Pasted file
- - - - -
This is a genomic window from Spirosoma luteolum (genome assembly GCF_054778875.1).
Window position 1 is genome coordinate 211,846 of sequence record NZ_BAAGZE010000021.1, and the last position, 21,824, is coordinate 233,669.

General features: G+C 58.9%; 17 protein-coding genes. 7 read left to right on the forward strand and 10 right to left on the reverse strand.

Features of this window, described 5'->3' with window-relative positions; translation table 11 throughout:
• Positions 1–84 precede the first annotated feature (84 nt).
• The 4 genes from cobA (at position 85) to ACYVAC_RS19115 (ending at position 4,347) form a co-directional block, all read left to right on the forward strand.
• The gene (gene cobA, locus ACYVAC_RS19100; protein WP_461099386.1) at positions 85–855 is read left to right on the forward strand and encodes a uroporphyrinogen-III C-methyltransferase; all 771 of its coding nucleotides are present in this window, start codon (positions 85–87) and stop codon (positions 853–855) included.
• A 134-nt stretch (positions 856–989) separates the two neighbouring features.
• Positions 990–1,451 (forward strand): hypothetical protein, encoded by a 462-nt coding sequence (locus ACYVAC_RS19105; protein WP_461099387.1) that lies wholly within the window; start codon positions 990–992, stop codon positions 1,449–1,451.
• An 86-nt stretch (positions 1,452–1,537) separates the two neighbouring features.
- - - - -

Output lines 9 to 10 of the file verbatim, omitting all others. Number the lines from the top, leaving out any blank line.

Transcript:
• Positions 990–1,451 (forward strand): hypothetical protein, encoded by a 462-nt coding sequence (locus ACYVAC_RS19105; protein WP_461099387.1) that lies wholly within the window; start codon positions 990–992, stop codon positions 1,449–1,451.
• An 86-nt stretch (positions 1,452–1,537) separates the two neighbouring features.